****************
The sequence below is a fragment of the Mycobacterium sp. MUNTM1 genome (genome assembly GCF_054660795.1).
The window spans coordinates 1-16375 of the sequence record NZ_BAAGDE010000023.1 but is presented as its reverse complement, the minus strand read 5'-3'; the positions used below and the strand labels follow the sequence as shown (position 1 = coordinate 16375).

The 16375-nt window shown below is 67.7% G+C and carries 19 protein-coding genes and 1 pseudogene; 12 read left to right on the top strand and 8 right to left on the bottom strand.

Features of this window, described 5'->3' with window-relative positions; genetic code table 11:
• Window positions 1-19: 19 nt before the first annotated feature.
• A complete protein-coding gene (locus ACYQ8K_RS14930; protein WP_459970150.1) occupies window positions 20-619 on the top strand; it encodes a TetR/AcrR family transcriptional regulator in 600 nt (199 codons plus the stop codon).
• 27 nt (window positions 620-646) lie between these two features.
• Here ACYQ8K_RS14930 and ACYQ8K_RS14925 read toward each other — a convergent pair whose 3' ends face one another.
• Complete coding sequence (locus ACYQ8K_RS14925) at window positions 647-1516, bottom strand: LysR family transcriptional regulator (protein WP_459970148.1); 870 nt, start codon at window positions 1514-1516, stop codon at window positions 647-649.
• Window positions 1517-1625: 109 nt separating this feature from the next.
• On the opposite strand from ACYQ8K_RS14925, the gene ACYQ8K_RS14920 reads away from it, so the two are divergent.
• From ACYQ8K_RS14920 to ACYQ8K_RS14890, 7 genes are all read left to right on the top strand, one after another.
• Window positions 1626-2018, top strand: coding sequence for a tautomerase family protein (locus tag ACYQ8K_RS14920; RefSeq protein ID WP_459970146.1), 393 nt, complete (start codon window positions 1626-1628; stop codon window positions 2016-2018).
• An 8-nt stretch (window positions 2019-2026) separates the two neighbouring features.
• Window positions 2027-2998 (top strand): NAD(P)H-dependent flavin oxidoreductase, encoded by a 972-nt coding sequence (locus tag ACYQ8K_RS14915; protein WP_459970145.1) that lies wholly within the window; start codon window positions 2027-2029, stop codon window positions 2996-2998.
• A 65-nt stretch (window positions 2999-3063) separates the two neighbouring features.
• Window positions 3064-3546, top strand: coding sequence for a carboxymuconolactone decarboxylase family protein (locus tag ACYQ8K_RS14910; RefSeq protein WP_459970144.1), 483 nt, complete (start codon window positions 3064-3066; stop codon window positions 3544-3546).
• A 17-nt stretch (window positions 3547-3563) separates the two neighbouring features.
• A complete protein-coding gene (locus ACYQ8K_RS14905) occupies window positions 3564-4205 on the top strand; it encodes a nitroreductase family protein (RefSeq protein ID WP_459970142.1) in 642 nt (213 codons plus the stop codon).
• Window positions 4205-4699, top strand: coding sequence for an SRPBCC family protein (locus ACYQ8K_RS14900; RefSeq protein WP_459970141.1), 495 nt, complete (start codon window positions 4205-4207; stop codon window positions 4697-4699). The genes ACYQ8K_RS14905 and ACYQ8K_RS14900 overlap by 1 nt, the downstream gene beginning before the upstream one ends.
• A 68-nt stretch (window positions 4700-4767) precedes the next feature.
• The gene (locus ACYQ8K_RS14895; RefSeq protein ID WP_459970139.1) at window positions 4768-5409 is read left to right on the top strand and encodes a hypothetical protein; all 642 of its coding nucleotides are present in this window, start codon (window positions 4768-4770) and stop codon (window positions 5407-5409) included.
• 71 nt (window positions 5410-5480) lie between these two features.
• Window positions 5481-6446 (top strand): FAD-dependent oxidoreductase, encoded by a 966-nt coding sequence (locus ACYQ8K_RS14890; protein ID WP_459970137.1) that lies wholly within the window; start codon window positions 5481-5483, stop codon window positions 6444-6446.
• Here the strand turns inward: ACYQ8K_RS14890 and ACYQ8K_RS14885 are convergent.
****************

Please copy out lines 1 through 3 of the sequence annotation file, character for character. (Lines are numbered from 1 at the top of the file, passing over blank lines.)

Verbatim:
The sequence below is a fragment of the Mycobacterium sp. MUNTM1 genome (genome assembly GCF_054660795.1).
The window spans coordinates 1-16375 of the sequence record NZ_BAAGDE010000023.1 but is presented as its reverse complement, the minus strand read 5'-3'; the positions used below and the strand labels follow the sequence as shown (position 1 = coordinate 16375).

The 16375-nt window shown below is 67.7% G+C and carries 19 protein-coding genes and 1 pseudogene; 12 read left to right on the top strand and 8 right to left on the bottom strand.